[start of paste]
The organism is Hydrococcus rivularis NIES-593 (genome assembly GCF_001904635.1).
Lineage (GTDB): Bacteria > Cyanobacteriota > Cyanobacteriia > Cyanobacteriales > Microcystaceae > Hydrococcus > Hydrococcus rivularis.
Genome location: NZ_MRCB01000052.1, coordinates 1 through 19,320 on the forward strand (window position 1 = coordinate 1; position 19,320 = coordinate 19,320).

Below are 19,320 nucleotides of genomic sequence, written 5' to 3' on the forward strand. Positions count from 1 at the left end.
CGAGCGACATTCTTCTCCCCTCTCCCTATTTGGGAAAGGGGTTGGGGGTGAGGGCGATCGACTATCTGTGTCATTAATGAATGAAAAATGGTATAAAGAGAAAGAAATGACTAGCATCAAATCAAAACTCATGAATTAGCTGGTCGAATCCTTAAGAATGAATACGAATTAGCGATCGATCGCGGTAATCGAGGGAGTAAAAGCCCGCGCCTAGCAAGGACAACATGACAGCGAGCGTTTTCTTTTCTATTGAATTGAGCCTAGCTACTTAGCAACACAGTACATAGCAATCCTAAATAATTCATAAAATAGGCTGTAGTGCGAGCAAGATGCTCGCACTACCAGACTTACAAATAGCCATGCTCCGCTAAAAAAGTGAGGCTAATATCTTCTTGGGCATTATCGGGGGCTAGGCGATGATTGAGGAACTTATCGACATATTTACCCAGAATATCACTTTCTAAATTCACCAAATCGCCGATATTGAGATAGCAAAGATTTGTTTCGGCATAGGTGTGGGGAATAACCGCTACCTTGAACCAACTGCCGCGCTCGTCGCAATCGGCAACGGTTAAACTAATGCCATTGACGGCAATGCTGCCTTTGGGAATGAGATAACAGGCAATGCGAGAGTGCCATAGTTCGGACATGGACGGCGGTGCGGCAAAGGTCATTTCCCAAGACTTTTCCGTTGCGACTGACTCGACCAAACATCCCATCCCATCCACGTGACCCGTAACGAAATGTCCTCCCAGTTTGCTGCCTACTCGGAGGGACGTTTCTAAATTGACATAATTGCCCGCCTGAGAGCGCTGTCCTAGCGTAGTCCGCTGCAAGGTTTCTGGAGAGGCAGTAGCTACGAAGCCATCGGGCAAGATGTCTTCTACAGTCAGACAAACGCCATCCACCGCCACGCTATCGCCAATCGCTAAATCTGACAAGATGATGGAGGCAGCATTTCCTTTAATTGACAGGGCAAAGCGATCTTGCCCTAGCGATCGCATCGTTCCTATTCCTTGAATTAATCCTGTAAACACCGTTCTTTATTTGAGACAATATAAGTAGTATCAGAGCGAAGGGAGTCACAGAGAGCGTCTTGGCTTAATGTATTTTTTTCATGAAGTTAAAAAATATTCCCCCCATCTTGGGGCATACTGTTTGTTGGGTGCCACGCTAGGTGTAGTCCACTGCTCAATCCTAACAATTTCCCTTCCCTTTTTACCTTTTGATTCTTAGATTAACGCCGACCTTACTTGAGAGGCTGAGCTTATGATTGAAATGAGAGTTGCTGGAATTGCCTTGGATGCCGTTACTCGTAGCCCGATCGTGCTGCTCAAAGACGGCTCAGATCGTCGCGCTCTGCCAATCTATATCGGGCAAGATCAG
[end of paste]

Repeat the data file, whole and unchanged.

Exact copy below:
The organism is Hydrococcus rivularis NIES-593 (genome assembly GCF_001904635.1).
Lineage (GTDB): Bacteria > Cyanobacteriota > Cyanobacteriia > Cyanobacteriales > Microcystaceae > Hydrococcus > Hydrococcus rivularis.
Genome location: NZ_MRCB01000052.1, coordinates 1 through 19,320 on the forward strand (window position 1 = coordinate 1; position 19,320 = coordinate 19,320).

Below are 19,320 nucleotides of genomic sequence, written 5' to 3' on the forward strand. Positions count from 1 at the left end.
CGAGCGACATTCTTCTCCCCTCTCCCTATTTGGGAAAGGGGTTGGGGGTGAGGGCGATCGACTATCTGTGTCATTAATGAATGAAAAATGGTATAAAGAGAAAGAAATGACTAGCATCAAATCAAAACTCATGAATTAGCTGGTCGAATCCTTAAGAATGAATACGAATTAGCGATCGATCGCGGTAATCGAGGGAGTAAAAGCCCGCGCCTAGCAAGGACAACATGACAGCGAGCGTTTTCTTTTCTATTGAATTGAGCCTAGCTACTTAGCAACACAGTACATAGCAATCCTAAATAATTCATAAAATAGGCTGTAGTGCGAGCAAGATGCTCGCACTACCAGACTTACAAATAGCCATGCTCCGCTAAAAAAGTGAGGCTAATATCTTCTTGGGCATTATCGGGGGCTAGGCGATGATTGAGGAACTTATCGACATATTTACCCAGAATATCACTTTCTAAATTCACCAAATCGCCGATATTGAGATAGCAAAGATTTGTTTCGGCATAGGTGTGGGGAATAACCGCTACCTTGAACCAACTGCCGCGCTCGTCGCAATCGGCAACGGTTAAACTAATGCCATTGACGGCAATGCTGCCTTTGGGAATGAGATAACAGGCAATGCGAGAGTGCCATAGTTCGGACATGGACGGCGGTGCGGCAAAGGTCATTTCCCAAGACTTTTCCGTTGCGACTGACTCGACCAAACATCCCATCCCATCCACGTGACCCGTAACGAAATGTCCTCCCAGTTTGCTGCCTACTCGGAGGGACGTTTCTAAATTGACATAATTGCCCGCCTGAGAGCGCTGTCCTAGCGTAGTCCGCTGCAAGGTTTCTGGAGAGGCAGTAGCTACGAAGCCATCGGGCAAGATGTCTTCTACAGTCAGACAAACGCCATCCACCGCCACGCTATCGCCAATCGCTAAATCTGACAAGATGATGGAGGCAGCATTTCCTTTAATTGACAGGGCAAAGCGATCTTGCCCTAGCGATCGCATCGTTCCTATTCCTTGAATTAATCCTGTAAACACCGTTCTTTATTTGAGACAATATAAGTAGTATCAGAGCGAAGGGAGTCACAGAGAGCGTCTTGGCTTAATGTATTTTTTTCATGAAGTTAAAAAATATTCCCCCCATCTTGGGGCATACTGTTTGTTGGGTGCCACGCTAGGTGTAGTCCACTGCTCAATCCTAACAATTTCCCTTCCCTTTTTACCTTTTGATTCTTAGATTAACGCCGACCTTACTTGAGAGGCTGAGCTTATGATTGAAATGAGAGTTGCTGGAATTGCCTTGGATGCCGTTACTCGTAGCCCGATCGTGCTGCTCAAAGACGGCTCAGATCGTCGCGCTCTGCCAATCTATATCGGGCAAGATCAG